At Halloween, we visit the pumpkin patch to get that perfect pumpkin. We spend an entire evening carving pumpkins with Daddy and drinking hot apple cider and roasting pumpkin seeds. Then we turn out all the lights in the house and light them aglow at the kitchen table. We make caramel apples, and costumes are chosen carefully, after much thought, and trick or treating with the cousins is one of the best nights of the year, rain or shine, as we fill up on warm tortellini soup, Irish hot chocolates for the adults, and head out into the night collecting candy.
We make paper turkeys at Thanksgiving, and Advent calendars at Christmas, and yes, we devote an entire day to gingerbread house making and decorating, and another to Christmas cookie making.
We watch National Lampoon Christmas Vacation at least a dozen times.
And we drink hot chocolate out of mugs shaped to look like Santa’s face.
I am the person who gets excited when I hear Christmas music playing in the store in October, and gets excited when Starbucks comes out with their Christmas cups.
And yes, last week, my daughter and I bought some “magic jellybeans” for the jellybean tree we are going to plant this week. How much do you want to bet it’s going to grow and bloom DumDum suckers?
Here is my point: I want my kid’s childhood to be a magical time. Well before the days of social media and Pinterest, my mom did these things with me. As a result of her efforts and ability to create “magic,” my sibling and I believed in things like Santa for much longer than most. I was going into middle school when my mom finally had to sit me down (after a fight with a neighbor kid) and tell me the truth about Santa. Christmas, while still my favorite holiday, lost a little bit of it’s magic after that.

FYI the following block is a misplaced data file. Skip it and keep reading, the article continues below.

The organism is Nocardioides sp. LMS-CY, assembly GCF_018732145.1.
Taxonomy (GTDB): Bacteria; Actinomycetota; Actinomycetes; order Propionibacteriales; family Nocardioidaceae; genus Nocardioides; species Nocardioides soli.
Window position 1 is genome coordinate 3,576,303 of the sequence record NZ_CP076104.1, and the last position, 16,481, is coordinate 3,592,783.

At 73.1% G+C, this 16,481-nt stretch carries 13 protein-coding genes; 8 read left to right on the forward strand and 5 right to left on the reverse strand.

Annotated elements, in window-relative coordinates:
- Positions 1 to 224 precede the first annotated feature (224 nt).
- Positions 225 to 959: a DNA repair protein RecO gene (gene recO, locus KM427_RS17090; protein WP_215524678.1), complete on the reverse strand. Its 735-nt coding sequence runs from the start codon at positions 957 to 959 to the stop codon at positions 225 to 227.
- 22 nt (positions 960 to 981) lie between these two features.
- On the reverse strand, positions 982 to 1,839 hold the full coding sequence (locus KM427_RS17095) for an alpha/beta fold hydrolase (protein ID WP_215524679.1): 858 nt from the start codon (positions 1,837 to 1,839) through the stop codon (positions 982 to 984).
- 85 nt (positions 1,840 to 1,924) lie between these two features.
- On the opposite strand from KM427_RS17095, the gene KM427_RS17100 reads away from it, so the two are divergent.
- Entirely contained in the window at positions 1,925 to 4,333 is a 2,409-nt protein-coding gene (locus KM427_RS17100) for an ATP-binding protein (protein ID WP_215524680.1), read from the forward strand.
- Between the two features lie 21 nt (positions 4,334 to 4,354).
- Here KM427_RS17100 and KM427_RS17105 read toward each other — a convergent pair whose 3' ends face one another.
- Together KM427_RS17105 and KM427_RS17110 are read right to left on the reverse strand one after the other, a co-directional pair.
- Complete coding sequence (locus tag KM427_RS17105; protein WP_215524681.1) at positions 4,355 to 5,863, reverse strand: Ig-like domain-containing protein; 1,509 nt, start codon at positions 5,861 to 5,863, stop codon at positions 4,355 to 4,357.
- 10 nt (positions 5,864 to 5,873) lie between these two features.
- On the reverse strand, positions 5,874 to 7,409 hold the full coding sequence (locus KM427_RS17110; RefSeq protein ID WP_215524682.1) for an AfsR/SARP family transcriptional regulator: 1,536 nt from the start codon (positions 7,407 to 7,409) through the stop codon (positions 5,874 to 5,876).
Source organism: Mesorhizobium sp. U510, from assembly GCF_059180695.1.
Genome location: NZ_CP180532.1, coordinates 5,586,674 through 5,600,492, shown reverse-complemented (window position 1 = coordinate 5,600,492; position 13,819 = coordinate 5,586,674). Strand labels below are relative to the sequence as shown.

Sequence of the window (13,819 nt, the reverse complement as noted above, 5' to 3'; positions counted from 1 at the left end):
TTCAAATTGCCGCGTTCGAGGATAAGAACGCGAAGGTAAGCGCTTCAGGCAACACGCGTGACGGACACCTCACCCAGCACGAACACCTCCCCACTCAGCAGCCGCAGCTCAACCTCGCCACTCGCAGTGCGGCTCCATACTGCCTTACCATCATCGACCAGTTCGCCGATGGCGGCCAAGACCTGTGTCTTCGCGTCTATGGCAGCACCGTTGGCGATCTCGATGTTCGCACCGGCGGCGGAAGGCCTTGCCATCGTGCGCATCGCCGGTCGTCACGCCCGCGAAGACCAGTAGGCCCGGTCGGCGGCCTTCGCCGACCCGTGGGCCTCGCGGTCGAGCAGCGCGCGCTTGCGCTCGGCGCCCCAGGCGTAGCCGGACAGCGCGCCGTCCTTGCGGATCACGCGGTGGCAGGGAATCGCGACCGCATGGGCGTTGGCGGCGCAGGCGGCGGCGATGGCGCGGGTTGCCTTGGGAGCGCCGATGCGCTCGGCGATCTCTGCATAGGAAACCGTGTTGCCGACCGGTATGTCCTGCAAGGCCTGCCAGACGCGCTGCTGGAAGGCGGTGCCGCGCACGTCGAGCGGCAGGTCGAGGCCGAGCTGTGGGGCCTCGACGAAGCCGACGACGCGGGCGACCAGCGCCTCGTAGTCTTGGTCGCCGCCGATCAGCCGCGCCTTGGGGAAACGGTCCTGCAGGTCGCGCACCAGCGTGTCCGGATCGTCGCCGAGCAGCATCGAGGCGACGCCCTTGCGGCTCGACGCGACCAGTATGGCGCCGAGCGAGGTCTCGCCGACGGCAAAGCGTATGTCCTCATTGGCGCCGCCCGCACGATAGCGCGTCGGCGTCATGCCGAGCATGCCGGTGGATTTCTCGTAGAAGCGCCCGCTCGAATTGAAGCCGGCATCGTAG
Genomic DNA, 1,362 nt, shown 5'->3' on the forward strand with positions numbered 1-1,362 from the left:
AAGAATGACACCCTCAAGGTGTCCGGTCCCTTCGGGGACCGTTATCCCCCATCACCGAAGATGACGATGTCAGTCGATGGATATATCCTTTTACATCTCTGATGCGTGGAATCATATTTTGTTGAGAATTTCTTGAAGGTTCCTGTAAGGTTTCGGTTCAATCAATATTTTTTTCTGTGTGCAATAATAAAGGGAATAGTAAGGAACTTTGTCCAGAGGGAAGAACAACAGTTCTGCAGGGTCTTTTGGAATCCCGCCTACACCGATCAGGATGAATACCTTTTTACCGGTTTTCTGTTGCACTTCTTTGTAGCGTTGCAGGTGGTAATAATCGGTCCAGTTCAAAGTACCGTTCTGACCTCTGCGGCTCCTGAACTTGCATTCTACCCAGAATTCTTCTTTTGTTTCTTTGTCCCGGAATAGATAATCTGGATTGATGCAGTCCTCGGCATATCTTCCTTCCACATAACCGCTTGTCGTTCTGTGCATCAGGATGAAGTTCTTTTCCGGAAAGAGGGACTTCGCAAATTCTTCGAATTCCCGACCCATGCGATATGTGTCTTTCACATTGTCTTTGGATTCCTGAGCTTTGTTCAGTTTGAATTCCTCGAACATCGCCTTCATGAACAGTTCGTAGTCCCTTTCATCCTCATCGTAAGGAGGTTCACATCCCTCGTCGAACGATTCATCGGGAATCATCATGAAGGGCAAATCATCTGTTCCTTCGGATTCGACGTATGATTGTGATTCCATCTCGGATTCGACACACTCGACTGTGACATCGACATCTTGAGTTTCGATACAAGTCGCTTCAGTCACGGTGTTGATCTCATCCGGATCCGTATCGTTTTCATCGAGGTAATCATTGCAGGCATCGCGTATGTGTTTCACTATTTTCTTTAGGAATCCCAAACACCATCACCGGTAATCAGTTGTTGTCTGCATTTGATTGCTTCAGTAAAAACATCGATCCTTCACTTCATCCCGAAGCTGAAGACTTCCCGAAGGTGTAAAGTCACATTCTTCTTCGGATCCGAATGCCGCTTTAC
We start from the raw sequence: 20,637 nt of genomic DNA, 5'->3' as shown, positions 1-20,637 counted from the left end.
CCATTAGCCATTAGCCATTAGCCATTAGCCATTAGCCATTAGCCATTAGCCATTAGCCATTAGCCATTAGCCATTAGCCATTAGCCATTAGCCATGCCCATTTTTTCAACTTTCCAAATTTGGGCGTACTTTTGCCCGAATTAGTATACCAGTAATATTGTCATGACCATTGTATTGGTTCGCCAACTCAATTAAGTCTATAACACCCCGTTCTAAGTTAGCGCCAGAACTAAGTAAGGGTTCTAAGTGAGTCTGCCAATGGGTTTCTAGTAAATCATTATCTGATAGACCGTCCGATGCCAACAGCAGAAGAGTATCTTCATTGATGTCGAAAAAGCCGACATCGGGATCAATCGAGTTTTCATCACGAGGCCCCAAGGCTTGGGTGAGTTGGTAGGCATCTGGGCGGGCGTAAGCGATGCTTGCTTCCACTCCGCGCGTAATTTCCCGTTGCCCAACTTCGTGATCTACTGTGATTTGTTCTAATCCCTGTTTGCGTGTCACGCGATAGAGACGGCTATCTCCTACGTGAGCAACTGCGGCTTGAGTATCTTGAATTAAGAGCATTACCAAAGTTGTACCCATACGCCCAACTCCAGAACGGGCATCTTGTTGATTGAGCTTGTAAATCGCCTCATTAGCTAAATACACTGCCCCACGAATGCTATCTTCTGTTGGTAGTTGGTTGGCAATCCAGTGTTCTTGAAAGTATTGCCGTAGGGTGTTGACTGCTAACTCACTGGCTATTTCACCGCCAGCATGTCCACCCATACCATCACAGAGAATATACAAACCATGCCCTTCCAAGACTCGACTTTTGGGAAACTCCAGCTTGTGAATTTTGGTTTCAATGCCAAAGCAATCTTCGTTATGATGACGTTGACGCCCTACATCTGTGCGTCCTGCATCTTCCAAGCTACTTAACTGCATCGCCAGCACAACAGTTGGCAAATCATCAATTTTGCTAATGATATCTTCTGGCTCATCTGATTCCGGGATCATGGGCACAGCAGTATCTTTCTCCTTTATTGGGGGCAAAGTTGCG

In the age of 24/7 television, IPADS, smart phones, and video games, I am happy to encourage my kids to use their imaginations. If I can make them believe in magic, I’m going to. I’m not going to write blog posts calling names or making people who choose to do these things, or not do these things feel like underachievers or underachievers.
You don’t want to put green finger paint and foot prints in your toilet on St. Paddy’s day? Don’t. You don’t want to make bath time a production with glow sticks? Don’t. I couldn’t care less. But don’t make me feel bad for choosing to do it.
The biggest shock to me when I became a mother was not the lack of sleep, the midnight feedings, or the tantrums- it was the world of “Mommy Wars.” It’s hard to find moms who want to lift each other up instead of criticize and tear each other down. Doesn’t matter if the issue is breastfeeding or Santa Claus. It is ridiculously prevalent, and it makes me sad.
Afterall, we all have moments of failure, over-indulgence, and imperfection. We don’t need other mom’s pointing it out.
So, I will say only this: My children will only be little once. They will only believe in Santa, and the guy (or girl) in the Mickey Mouse costume at Disneyland for so long.
So, I’m going to take advantage of the joy I get from watching them squeal over Easter baskets and ooooh and ahhhhh over leprechaun footprints. I’m going to relish the moments of pumpkin carving and Valentine making. I’m going to seize the day. And, I’m going to photograph it and take video of it, so that I can relive it later.
Wear the magic-imagination creating badge proudly, mamas…
Because THIS IS quality time with our kids. And childhood magic is available for a limited time only.